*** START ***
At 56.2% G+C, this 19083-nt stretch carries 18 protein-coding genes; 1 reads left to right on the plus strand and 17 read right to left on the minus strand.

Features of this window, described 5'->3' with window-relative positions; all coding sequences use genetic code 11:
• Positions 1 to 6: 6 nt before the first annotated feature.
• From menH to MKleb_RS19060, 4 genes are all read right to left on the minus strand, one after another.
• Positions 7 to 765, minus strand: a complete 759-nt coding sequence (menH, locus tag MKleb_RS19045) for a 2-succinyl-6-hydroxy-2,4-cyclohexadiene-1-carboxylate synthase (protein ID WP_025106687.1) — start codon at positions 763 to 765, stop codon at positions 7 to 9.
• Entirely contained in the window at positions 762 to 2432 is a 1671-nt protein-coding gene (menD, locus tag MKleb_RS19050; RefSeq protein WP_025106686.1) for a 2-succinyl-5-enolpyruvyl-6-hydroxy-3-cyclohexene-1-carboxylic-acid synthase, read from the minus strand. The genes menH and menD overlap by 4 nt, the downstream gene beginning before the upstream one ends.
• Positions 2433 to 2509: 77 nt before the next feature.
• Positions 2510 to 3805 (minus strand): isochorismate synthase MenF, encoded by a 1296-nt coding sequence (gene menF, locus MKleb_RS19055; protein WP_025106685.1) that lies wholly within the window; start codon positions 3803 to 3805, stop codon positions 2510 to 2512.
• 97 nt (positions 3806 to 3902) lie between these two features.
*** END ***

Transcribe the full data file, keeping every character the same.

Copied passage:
At 56.2% G+C, this 19083-nt stretch carries 18 protein-coding genes; 1 reads left to right on the plus strand and 17 read right to left on the minus strand.

Features of this window, described 5'->3' with window-relative positions; all coding sequences use genetic code 11:
• Positions 1 to 6: 6 nt before the first annotated feature.
• From menH to MKleb_RS19060, 4 genes are all read right to left on the minus strand, one after another.
• Positions 7 to 765, minus strand: a complete 759-nt coding sequence (menH, locus tag MKleb_RS19045) for a 2-succinyl-6-hydroxy-2,4-cyclohexadiene-1-carboxylate synthase (protein ID WP_025106687.1) — start codon at positions 763 to 765, stop codon at positions 7 to 9.
• Entirely contained in the window at positions 762 to 2432 is a 1671-nt protein-coding gene (menD, locus tag MKleb_RS19050; RefSeq protein WP_025106686.1) for a 2-succinyl-5-enolpyruvyl-6-hydroxy-3-cyclohexene-1-carboxylic-acid synthase, read from the minus strand. The genes menH and menD overlap by 4 nt, the downstream gene beginning before the upstream one ends.
• Positions 2433 to 2509: 77 nt before the next feature.
• Positions 2510 to 3805 (minus strand): isochorismate synthase MenF, encoded by a 1296-nt coding sequence (gene menF, locus MKleb_RS19055; protein WP_025106685.1) that lies wholly within the window; start codon positions 3803 to 3805, stop codon positions 2510 to 2512.
• 97 nt (positions 3806 to 3902) lie between these two features.